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Study Reveals Something You Probably Didn't Know About Drugs Like Tylenol


"Might have broader consequences than previously thought."

Tylenol Extra Strength is sold over-the-counter at a drugstore June 30, 2009 in Chicago, Illinois. Tylenol contains acetaminophen, an active ingredient found in many pain killers and cold medicines. Today the Food and Drug Administration's advisory panel recommended that the agency reduce the maximum recommended dosage because of concerns over the potential of liver damage. (Photo by Scott Olson/Getty Images)

One of the most popular over-the-counter pain relievers on the market might do more than just reduce physical pain. A new study suggests that it can dull your emotions as well.

Acetaminophen, the active ingredient in the brand name drug Tylenol, was already known to ease psychological pain, but Ohio State University researchers built upon that knowledge, showing how it can reduce positive feelings in addition to negative ones.

"This means that using Tylenol or similar products might have broader consequences than previously thought," lead author Geoffrey Durso, a doctoral student, said in a statement. "Rather than just being a pain reliever, acetaminophen can be seen as an all-purpose emotion reliever."

Drugs with acetaminophen, like Tylenol, were found in a new study to not only dull physical pain but to reduce positive emotions as well. (Scott Olson/Getty Images)

Fellow researcher and assistant professor of psychology Baldwin Way said they also found that people didn't seem to be "aware of how their emotions may be impacted when they take acetaminophen."

Durso, Way and graduate student Andrew Luttrell conducted an experiment with college students who either took the drug or a placebo and then viewed and rated the positive/negative emotions in photographs. The researchers observed that the study participants who had taken the drug were less extreme in their photograph rating compared to those given the placebo pill. The experimental group also didn't rate their own emotion upon viewing the photographs as particularly high or low.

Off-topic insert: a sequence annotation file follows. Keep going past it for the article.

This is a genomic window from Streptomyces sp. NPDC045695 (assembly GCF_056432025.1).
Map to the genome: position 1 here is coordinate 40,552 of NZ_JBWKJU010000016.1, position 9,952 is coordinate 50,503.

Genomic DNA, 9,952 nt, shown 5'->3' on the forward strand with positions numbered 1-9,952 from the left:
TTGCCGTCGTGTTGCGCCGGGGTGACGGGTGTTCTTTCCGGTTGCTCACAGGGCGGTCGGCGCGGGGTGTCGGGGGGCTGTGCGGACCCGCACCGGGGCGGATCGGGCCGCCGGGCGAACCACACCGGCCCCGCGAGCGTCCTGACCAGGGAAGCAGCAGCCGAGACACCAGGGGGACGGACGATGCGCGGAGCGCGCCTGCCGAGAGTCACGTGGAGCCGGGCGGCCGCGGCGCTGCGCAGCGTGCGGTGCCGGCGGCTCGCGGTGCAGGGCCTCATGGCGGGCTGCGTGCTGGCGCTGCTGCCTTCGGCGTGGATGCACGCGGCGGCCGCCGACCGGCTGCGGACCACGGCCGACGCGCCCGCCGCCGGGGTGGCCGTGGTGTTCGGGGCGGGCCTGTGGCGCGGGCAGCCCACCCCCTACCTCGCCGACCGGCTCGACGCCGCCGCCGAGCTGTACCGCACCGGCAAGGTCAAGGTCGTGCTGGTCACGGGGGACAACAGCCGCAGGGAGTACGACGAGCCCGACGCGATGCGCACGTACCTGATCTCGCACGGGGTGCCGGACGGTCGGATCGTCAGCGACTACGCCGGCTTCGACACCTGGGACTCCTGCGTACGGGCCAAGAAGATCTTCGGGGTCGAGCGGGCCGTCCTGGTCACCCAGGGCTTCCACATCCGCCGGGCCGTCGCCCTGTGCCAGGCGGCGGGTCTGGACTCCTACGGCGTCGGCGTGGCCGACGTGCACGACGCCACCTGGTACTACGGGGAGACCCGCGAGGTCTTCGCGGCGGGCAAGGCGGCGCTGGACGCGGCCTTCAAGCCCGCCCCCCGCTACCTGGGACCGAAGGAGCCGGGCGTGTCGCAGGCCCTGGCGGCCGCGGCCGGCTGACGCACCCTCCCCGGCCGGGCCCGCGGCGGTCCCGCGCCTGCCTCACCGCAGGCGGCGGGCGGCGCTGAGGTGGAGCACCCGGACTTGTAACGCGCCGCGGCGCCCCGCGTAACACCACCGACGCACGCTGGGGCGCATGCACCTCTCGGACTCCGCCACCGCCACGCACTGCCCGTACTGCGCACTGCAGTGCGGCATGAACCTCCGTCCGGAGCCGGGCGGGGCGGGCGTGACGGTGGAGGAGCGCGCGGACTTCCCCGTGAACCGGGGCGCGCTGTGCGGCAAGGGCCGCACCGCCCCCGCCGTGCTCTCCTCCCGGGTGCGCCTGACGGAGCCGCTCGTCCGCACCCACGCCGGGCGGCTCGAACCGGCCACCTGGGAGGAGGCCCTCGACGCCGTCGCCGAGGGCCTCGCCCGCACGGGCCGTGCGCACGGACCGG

In a second study, the researchers had participants view the same photographs and rate their own emotion and that of the images. In addition, they had them report how much of the color blue they saw.

The study authors saw similar results compared to the first experiment when it came to the emotional aspect. But both the experimental and control group reported similar judgements in how they saw the color blue.

This, a news release about the findings stated, indicates that the drug "affects our emotional evaluations and not our magnitude judgments in general."

Taking it a step further, the researchers speculated that these results show how "some people are more sensitive to big life events of all kinds, rather than just vulnerable to bad events," Durso said.

The researchers said they do not know if other pain relievers like ibuprofen or aspirin would have similar emotional effects.

(H/T: Daily Mail)

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